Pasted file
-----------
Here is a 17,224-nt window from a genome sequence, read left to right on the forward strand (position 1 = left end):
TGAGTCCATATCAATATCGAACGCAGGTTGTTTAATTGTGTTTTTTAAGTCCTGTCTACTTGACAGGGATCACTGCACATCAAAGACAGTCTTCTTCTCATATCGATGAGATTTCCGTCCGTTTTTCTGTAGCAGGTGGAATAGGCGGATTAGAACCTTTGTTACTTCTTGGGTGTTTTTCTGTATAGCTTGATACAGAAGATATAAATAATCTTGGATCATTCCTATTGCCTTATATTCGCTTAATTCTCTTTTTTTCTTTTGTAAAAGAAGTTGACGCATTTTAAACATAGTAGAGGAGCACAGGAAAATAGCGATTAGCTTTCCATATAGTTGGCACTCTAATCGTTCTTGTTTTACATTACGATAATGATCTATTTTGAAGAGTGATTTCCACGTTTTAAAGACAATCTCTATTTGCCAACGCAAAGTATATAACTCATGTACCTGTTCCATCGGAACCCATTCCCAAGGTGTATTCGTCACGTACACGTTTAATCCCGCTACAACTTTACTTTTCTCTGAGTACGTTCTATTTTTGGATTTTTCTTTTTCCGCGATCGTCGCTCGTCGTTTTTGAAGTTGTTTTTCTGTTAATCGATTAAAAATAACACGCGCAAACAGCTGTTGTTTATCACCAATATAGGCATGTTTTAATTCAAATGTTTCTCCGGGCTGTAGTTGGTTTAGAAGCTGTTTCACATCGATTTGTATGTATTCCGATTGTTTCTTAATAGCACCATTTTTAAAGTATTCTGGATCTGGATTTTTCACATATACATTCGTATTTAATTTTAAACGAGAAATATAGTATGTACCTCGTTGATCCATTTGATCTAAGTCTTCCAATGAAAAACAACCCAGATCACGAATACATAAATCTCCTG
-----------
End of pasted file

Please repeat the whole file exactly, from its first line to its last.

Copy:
Here is a 17,224-nt window from a genome sequence, read left to right on the forward strand (position 1 = left end):
TGAGTCCATATCAATATCGAACGCAGGTTGTTTAATTGTGTTTTTTAAGTCCTGTCTACTTGACAGGGATCACTGCACATCAAAGACAGTCTTCTTCTCATATCGATGAGATTTCCGTCCGTTTTTCTGTAGCAGGTGGAATAGGCGGATTAGAACCTTTGTTACTTCTTGGGTGTTTTTCTGTATAGCTTGATACAGAAGATATAAATAATCTTGGATCATTCCTATTGCCTTATATTCGCTTAATTCTCTTTTTTTCTTTTGTAAAAGAAGTTGACGCATTTTAAACATAGTAGAGGAGCACAGGAAAATAGCGATTAGCTTTCCATATAGTTGGCACTCTAATCGTTCTTGTTTTACATTACGATAATGATCTATTTTGAAGAGTGATTTCCACGTTTTAAAGACAATCTCTATTTGCCAACGCAAAGTATATAACTCATGTACCTGTTCCATCGGAACCCATTCCCAAGGTGTATTCGTCACGTACACGTTTAATCCCGCTACAACTTTACTTTTCTCTGAGTACGTTCTATTTTTGGATTTTTCTTTTTCCGCGATCGTCGCTCGTCGTTTTTGAAGTTGTTTTTCTGTTAATCGATTAAAAATAACACGCGCAAACAGCTGTTGTTTATCACCAATATAGGCATGTTTTAATTCAAATGTTTCTCCGGGCTGTAGTTGGTTTAGAAGCTGTTTCACATCGATTTGTATGTATTCCGATTGTTTCTTAATAGCACCATTTTTAAAGTATTCTGGATCTGGATTTTTCACATATACATTCGTATTTAATTTTAAACGAGAAATATAGTATGTACCTCGTTGATCCATTTGATCTAAGTCTTCCAATGAAAAACAACCCAGATCACGAATACATAAATCTCCTG